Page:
**Function****[**

**args,**

**body,**

**attrs****]**as optional argument

*can be a single attribute or a list of attributes, e.g.*

**attrs***HoldAll*

**,***Protected*and so on, while the call

**Function****[**

**Null,**

**body,**

**attrs****]**represents a function in which the arguments in function body are given using slot

**#**

*etc. Such format of a pure function is very useful when a one*

**,***time call of the function is required.*

**–**Note that unlike the format *(***c***)** ,* the formats

*(*

**a***)*and

*(*

**b***)*of a pure function allow use as the body rather complex program constructions, including local variables, cycles and definitions of blocks, modules and functions. A simple enough example quite visually illustrates what has been said

**:**

In[7]**:=** {**a, b**} **=** {**0****,**** 0**}

Out[7]**=** {0* ,* 0}

In[8]**:= Function[**{**x,**** ****y,**** ****z**}**,**** ****Save["t",**** **{**a,**** ****b**}**];**** **{**a,**** ****b**}** ****=**** **{**42,**** ****47**}**;**

**g[h_, g_] := h*g; If[x <= 6, Do[Print[**{**a, b, y^z**}**], z], x+y+z];**

{**(a+b)*(x+y+z) + g[42, 47], Get["t"], DeleteFile["t"]**}**[[1]]][1, 2, 3]**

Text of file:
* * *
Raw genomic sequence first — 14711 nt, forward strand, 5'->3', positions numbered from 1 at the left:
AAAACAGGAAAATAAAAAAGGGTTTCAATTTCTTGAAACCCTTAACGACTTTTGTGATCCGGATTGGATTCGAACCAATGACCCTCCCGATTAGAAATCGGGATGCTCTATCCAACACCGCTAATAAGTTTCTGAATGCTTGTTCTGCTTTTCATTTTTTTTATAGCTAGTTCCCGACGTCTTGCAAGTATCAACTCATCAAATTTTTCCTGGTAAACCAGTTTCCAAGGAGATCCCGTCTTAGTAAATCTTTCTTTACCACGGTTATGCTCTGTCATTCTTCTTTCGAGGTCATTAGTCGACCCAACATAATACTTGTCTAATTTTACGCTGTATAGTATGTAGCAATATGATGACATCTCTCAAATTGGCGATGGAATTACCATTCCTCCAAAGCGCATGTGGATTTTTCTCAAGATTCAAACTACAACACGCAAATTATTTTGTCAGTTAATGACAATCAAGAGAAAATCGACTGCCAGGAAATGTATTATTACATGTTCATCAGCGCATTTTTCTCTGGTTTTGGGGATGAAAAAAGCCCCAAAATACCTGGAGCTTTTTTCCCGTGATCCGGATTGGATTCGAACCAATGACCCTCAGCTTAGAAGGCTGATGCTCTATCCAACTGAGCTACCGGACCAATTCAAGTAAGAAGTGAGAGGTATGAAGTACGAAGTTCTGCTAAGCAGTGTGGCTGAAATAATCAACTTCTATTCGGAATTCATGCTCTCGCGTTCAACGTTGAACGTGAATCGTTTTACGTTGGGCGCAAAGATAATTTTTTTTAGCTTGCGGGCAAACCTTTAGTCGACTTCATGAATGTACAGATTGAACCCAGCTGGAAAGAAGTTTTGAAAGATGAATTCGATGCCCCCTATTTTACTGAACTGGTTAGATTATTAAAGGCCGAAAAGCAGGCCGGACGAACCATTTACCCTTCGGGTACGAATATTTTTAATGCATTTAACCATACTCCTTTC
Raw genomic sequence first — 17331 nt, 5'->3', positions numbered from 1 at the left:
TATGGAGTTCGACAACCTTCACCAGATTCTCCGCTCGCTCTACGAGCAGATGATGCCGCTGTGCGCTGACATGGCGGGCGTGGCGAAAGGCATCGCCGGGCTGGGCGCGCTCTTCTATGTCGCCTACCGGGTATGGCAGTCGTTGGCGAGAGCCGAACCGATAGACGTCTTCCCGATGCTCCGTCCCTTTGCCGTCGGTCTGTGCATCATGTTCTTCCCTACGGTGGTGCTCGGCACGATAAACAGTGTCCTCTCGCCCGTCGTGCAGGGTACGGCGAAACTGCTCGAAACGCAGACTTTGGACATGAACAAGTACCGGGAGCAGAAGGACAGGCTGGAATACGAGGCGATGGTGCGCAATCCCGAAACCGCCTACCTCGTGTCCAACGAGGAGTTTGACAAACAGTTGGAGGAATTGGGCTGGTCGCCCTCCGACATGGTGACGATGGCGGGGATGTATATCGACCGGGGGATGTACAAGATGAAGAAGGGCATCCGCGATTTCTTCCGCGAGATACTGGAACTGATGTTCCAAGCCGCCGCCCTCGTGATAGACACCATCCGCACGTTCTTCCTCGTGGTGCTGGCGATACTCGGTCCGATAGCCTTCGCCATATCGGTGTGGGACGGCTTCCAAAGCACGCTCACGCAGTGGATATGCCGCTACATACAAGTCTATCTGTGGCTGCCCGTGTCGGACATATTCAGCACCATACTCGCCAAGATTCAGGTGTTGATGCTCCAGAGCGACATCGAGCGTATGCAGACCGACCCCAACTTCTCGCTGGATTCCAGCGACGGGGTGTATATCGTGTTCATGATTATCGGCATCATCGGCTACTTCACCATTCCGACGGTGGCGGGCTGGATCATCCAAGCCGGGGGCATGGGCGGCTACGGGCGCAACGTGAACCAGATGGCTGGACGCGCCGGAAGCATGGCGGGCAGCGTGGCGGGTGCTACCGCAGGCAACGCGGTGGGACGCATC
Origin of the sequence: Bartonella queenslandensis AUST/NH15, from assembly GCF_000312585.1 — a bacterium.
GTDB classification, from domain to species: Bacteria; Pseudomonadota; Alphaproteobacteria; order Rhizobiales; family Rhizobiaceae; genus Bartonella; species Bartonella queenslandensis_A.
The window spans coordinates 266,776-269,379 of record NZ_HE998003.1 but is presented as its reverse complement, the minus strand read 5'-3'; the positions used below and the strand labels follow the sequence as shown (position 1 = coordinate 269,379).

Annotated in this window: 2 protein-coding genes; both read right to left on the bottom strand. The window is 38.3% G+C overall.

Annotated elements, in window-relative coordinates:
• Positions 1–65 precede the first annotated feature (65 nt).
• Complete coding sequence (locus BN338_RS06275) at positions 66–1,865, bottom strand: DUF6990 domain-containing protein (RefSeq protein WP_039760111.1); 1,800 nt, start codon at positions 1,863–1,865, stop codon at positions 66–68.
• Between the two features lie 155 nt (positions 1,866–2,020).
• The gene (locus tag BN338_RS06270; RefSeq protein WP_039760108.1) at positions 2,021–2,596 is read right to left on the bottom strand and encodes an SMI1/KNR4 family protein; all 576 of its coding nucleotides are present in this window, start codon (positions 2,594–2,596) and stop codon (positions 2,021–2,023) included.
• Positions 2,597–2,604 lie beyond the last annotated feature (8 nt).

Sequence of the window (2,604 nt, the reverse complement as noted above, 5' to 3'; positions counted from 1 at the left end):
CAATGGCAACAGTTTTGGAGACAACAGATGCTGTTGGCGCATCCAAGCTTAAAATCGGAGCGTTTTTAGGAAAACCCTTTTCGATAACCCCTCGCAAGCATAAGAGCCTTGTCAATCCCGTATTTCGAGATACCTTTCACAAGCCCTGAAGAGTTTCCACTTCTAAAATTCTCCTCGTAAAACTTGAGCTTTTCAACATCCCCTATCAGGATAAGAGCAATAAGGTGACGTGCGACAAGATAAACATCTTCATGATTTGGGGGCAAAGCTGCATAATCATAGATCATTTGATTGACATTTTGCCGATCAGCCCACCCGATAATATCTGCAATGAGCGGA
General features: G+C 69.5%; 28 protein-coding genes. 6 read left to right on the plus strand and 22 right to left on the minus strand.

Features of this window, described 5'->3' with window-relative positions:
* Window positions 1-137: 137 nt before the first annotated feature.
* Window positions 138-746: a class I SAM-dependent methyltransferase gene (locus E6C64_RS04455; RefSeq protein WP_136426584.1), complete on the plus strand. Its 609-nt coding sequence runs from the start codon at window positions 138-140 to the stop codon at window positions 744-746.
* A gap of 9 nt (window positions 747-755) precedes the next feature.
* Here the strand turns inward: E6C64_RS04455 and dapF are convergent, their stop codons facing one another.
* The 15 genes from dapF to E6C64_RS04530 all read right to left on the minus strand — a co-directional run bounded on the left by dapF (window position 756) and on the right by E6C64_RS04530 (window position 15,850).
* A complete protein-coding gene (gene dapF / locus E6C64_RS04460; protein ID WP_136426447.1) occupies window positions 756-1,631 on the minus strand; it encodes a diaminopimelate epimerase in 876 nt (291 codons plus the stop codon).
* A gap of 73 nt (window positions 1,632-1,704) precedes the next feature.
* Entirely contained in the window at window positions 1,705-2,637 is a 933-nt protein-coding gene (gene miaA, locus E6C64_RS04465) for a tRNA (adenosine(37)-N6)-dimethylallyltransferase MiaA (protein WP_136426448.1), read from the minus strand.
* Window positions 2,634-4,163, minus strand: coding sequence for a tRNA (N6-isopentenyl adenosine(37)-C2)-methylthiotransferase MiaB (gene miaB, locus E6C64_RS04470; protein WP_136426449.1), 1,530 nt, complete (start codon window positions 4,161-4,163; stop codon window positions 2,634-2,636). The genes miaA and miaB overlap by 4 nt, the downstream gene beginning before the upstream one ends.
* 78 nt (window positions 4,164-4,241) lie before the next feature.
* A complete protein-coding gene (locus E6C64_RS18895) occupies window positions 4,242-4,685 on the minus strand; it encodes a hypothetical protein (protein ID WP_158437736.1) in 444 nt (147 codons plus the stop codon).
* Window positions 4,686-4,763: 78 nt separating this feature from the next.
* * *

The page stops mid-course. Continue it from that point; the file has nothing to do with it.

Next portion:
{42, 47, 8}

{42, 47, 8}

{42, 47, 8}

Out[8]**=** 2508

In[9]**:=** {**a, b**}

Out[9]**=** {0**,** 0}

In[10]**:= g[42, 47]**

Out[10]**=** 1974

So, in the given example the locality of variables * a* and

*is provided with saving their initial*

**b***(up to a function call)*values at the time of function call by their saving in the temporary

**"***tmp*

*file, their redefinitions in the course of execution of a function body with the subsequent uploading of initial values of*

**"***and*

**a***from the*

**b**

**"***tmp*

*file to the current session of*

**"***with removal of the*

**Mathematica**

**"***tmp*

*file from the file system of the computer. Such mechanism completely answers the principle of locality of variables in a function body. This example also illustrates the ability to define a new function in the body of a pure function with its use, both within the body of the source function and outside of the function.*

**"**At using of the pure functions, unlike traditional functions, there is no need to designate their names, allowing to code their definitions directly in points of their call that is caused by that the results of the calls of pure functions depend only on values of the actual arguments received by them. Selection from a list * x* of elements that satisfy certain conditions and elementwise application of a function to elements of the list

*can be done by constructions of the view*

**x**

**Select****[**

**x,**

**test****[#]**

**&]**and

**Map****[**

**F****[#]**

**&**

**,**

**x****]**respectively as illustrate the following examples, namely

**:**

In[3336]**:= Select[**{**a, 72, 77, 42, 67, 2019, s, 47, 500**}**, OddQ[#] &]**

Out[3336]**=** {77, 67, 2019, 47}

In[3337]**:= Map[(#^2 + #) &, **{**1, 2, 3, 4, 5, 6, 7, 8, 9, 10, 11, 12**}**]**